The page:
Regardless, if you are stopped, the officer will first ask you to roll down your window and turn off your car’s engine. As with any traffic stop, the officer will ask you for your driver’s license, registration, and proof of car insurance. They will use this information to run a background check and determine if you have any warrants. The officer will also ask you where you are driving from and your destination. Aside from getting pertinent information, this initial conversation and interaction is designed to help the officer determine if you are drunk and the level of impairment. General signs of intoxication are easy to spot and may include:
- The smell of alcohol
- Slurring your speech
- Flushed face
- Red eyes
- A general lack of coordination
If you show any signs of impairment or if the officer otherwise suspects that you may be intoxicated, they will ask you to step out of your vehicle and proceed to conduct a series of field sobriety tests.
Can You Refuse Any Part of a DUI Checkpoint?
You may be wondering, “Can you refuse a DUI checkpoint?” Generally, you cannot refuse to stop at a DUI checkpoint as that would mean driving through the checkpoint. Aside from potentially hurting someone, driving through a checkpoint can lead to some serious consequences. It’s also not a good idea to turn around if you see a checkpoint up ahead. Police officers may notice and pursue you.
By law, you can refuse to a search of your vehicle, even by drug-sniffing dogs, unless the officers have probable cause. You can also refuse to answer any questions that the officer asks as you have the right to avoid incriminating yourself. However, officers do have the right to question you to determine if you are intoxicated.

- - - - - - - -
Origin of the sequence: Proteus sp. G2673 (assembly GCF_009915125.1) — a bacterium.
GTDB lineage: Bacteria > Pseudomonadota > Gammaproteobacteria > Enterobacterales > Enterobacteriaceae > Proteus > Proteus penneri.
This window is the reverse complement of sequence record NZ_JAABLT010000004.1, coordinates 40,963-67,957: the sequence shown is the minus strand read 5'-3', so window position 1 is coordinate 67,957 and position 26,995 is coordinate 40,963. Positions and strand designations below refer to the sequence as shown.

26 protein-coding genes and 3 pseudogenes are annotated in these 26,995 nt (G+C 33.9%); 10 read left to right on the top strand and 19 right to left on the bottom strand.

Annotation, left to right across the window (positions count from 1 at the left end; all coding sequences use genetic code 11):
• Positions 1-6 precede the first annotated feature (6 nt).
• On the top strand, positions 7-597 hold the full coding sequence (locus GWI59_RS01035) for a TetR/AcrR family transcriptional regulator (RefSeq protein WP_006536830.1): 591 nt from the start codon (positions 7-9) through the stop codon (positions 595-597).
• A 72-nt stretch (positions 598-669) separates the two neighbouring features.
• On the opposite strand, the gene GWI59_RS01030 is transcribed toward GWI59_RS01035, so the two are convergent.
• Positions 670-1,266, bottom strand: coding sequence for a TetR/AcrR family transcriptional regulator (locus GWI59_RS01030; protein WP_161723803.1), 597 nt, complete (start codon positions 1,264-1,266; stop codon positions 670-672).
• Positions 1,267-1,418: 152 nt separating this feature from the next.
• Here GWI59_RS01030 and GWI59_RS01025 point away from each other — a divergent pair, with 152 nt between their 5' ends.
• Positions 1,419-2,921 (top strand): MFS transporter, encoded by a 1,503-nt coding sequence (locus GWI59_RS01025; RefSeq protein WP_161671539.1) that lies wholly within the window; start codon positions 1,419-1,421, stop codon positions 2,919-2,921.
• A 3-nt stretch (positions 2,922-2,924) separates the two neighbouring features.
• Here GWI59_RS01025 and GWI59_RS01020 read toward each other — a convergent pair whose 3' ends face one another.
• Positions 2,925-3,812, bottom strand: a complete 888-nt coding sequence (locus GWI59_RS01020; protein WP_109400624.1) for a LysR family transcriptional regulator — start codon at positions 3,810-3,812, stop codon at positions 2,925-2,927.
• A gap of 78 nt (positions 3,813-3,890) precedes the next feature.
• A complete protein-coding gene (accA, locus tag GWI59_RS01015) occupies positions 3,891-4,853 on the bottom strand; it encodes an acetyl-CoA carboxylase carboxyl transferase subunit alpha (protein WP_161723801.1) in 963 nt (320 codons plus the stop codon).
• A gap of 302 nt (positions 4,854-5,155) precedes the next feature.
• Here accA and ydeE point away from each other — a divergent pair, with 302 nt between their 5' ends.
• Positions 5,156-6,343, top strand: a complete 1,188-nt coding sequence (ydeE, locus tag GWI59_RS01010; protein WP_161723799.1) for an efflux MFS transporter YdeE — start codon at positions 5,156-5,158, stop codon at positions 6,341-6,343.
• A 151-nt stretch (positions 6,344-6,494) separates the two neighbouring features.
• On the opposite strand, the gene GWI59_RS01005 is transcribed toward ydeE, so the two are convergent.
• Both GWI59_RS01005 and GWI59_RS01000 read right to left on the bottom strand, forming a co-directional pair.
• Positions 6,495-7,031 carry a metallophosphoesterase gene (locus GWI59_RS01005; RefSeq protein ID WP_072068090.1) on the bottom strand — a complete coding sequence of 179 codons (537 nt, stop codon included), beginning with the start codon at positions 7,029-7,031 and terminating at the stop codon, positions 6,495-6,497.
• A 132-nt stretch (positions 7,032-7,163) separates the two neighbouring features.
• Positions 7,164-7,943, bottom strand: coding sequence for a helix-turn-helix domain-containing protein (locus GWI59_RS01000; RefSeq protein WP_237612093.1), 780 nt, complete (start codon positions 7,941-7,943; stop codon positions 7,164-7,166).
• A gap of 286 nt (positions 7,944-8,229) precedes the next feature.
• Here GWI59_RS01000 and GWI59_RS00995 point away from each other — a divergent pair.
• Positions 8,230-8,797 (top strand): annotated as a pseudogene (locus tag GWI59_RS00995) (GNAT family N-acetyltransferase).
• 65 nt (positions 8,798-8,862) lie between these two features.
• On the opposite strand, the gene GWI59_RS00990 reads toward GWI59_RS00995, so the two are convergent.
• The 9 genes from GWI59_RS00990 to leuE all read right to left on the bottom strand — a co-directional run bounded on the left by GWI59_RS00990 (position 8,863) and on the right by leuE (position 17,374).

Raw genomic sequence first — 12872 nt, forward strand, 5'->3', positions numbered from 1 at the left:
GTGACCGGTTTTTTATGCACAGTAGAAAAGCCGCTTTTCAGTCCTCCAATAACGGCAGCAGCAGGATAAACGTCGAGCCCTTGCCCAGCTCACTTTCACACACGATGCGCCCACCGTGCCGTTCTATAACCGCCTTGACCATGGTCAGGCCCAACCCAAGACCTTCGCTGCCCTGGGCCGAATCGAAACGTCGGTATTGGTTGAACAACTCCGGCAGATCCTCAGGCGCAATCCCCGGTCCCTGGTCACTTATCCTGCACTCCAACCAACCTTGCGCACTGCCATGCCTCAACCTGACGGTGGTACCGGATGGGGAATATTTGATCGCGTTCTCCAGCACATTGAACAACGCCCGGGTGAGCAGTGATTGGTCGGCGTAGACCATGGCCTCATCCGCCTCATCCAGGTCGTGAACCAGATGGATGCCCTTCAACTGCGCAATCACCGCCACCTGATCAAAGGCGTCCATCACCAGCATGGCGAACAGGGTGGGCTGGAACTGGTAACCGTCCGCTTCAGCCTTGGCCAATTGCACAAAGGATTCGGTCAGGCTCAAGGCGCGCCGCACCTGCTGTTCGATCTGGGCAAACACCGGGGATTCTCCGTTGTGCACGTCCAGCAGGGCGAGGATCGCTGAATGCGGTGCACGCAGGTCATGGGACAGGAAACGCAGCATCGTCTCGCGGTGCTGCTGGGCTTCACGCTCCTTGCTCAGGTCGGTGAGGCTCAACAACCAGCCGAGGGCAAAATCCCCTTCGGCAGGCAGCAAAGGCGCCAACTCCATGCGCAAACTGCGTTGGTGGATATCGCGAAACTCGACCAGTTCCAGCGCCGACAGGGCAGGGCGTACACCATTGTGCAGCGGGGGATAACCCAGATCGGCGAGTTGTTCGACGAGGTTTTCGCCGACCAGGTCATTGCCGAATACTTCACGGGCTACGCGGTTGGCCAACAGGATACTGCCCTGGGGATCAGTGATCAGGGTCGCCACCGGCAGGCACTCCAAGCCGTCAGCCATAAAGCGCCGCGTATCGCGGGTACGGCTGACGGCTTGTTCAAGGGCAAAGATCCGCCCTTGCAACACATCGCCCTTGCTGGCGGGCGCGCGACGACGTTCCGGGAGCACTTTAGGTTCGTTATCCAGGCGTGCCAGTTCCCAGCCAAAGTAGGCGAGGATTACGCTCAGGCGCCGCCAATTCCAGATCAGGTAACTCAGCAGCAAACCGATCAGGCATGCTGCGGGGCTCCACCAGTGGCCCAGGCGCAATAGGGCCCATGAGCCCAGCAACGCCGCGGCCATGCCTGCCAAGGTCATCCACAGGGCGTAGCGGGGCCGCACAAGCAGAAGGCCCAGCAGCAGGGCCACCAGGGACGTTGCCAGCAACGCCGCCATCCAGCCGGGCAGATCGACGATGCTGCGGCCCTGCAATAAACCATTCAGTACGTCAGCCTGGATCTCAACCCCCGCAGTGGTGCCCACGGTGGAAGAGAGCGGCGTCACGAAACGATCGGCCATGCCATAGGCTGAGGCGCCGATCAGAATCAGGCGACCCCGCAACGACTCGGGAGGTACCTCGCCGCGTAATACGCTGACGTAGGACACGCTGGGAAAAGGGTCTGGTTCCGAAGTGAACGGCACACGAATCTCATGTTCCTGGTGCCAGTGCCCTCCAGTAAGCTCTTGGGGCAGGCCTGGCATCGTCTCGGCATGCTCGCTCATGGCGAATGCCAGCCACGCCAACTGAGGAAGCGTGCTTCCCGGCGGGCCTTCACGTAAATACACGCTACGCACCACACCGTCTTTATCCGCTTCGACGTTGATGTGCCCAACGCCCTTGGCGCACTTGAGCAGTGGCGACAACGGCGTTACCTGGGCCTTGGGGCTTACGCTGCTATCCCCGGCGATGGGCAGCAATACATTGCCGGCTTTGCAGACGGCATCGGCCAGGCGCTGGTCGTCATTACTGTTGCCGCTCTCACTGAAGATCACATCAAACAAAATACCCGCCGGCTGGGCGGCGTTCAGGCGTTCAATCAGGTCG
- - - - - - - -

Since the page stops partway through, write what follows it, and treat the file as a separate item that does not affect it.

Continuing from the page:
Generally, you are also not required to take any field sobriety tests, no matter how often an officer may ask you. However, this will not stop an officer from arresting you if they have probable cause to believe that you are driving under the influence of drugs or alcohol.
You are also completely within your DUI checkpoint rights to refuse a chemical breath test. However, most states have implied consent laws, which state that by owning a license, you automatically consent to chemical breath tests administered by an officer who suspects you may be driving under the influence of alcohol. By refusing the test, you are breaking the implied consent laws and may be subject to some severe penalties. Refusing a breath test in some states can result in an immediate license suspension. In some states, refusing the breath test can be used as evidence against you, and you may still be charged with a DUI based on other evidence. It is always recommended that you consent to the breath test.
DUI checkpoints may be intimidating, but as long as you’re calm and haven’t actually been drinking, it’s a fairly straightforward process. If you have been drinking, the best way to avoid the anxiety and potential penalties of a DUI checkpoint is to not drink and drive in the first place. If you want to drink, take the necessary precautions so that you’re not on the road and presenting a danger to yourself and the general public.